Positive or negative reinforcement… which works best? HAC and HRRP vs. Meaningful Use

By Brian Murphy

The recent release of the 2024 IPPS proposed rule got me thinking about the Hospital Acquired Condition (HAC) and Hospital Readmissions Reduction (HRRP) programs. Both are built upon the precept that hospitals will respond positively to the threat of penalties by improving their quality of outcomes.

Quick refresher on these programs: Hospitals that fall into the bottom (worst) quartile of reported HACs (i.e., infections, bed sores, etc.) suffer a 1% penalty to their total Medicare payments. The HRRP penalizes hospitals for unplanned readmissions within 30 days in six discrete measures, up to a maximum of 3% of DRG payments.

These programs seem logical. Most of us naturally want not to be penalized. In this era of slim hospital margins, penalties make a difference.

But are financial penalties the best approach toward changing behavior? I’m not so sure, and offer up another CMS program as evidence.

Starting in 2011 (the same year the HAC and HRRP programs began), the EHR incentive program (aka, meaningful use) offered eligible providers and hospitals a positive incentive bonus for demonstrating “meaningful use of certified Electronic Health Record (EHR) technology.”

The program worked. See graph below (source: HealthIT.gov). Medicare paid more than $1 billion in bonuses to eligible professionals through June 2012; more than 55,000 physicians earned incentives for demonstrating meaningful use in 2011 or 2012. Hospitals and private practices rapidly adopted EHRs.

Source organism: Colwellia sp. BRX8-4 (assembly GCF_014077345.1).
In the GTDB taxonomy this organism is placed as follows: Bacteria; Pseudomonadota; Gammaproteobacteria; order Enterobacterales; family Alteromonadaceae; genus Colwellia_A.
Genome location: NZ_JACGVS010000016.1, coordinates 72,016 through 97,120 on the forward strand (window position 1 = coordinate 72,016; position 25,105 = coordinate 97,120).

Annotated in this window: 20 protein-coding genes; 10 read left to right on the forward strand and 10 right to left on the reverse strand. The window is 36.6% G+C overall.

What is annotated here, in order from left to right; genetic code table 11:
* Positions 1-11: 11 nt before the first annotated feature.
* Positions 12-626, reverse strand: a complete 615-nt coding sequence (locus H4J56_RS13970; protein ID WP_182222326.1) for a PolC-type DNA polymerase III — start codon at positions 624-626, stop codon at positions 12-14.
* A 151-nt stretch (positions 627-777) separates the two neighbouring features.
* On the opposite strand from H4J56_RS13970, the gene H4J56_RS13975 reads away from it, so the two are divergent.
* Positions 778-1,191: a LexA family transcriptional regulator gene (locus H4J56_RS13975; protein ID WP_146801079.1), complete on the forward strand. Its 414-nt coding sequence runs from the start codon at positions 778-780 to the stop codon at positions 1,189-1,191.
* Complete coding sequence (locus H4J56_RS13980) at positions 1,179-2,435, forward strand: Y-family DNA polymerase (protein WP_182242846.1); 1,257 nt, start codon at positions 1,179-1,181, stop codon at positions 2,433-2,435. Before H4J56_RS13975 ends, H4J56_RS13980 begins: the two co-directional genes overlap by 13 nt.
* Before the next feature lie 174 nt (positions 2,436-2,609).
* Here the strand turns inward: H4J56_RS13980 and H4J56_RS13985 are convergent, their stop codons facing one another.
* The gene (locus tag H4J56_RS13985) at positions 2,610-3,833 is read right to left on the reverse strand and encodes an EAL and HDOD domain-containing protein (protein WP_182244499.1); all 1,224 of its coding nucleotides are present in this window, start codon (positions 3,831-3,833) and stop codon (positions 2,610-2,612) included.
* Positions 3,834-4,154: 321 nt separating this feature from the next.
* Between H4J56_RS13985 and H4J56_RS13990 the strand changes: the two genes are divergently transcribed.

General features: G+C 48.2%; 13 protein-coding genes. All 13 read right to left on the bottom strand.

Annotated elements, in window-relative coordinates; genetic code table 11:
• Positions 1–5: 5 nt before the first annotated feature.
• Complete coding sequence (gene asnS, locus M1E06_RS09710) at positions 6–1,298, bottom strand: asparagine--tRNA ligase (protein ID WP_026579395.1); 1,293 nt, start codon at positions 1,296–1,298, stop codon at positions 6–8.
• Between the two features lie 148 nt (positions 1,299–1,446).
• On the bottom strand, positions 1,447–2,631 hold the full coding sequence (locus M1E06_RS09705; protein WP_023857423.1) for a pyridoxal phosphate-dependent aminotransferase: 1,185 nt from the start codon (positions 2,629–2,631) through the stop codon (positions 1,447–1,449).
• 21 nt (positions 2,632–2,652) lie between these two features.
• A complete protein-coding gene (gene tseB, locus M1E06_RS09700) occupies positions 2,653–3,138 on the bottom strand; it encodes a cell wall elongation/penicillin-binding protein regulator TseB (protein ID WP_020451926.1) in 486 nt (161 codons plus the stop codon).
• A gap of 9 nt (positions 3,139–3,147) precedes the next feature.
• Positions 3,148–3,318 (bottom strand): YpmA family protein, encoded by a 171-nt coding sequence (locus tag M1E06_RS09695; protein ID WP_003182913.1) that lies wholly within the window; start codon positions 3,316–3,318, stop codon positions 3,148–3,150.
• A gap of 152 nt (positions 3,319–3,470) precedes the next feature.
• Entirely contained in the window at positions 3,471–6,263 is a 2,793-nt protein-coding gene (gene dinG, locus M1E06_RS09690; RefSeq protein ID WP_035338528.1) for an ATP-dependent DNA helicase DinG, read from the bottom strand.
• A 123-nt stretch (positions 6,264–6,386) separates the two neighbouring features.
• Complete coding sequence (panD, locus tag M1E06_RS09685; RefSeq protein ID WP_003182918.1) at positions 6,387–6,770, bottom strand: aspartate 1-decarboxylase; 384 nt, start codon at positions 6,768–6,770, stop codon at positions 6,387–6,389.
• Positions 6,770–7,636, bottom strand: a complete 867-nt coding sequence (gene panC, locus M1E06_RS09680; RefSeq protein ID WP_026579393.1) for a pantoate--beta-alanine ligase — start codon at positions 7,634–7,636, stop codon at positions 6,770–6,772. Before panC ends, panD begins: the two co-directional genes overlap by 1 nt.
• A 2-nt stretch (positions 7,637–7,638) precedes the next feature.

In hindsight Meaningful Use seems like a win-win (hold the EHR snark for now).

Meanwhile the same number of hospitals continue to be penalized for excess HACs (the bottom quartile will always be punished), and we don’t seem to be making much if any progress on readmissions. See below JAMA article. (Re)admitting patients at a higher weighted DRG remains a powerful incentive; upstream preventative health less so.

Now, there are many caveats to consider. The IPPS is budget-neutral and so incentives cannot be readily offered under the current structure. EHRs were coming regardless of incentives; competitive pressures, the internet, and the rapid adoption of technology in general, sped them along.

However, the examples still seem to me at least one indicator for the superiority of rewards over penalties as a means to improve outcomes.

Myself, I have a weird motivational system that involves a mixture of self-loathing and shame, but also discipline and obligation. I take pride in a job well done and have a mantra of continuous improvement. But as my manager will tell me I’m also my worst critic and I scold my failures and shortcomings. So, I suppose I use both.

Managers/leaders—what works for you? Positive reinforcement, penalties, or perhaps some combination of both?

Also curious to hear your thoughts on the HAC and HRRP programs.

JAMA, “A Decade of Observing the Hospital Readmission Reductions Program—Time to Retire an Ineffective Policy” :


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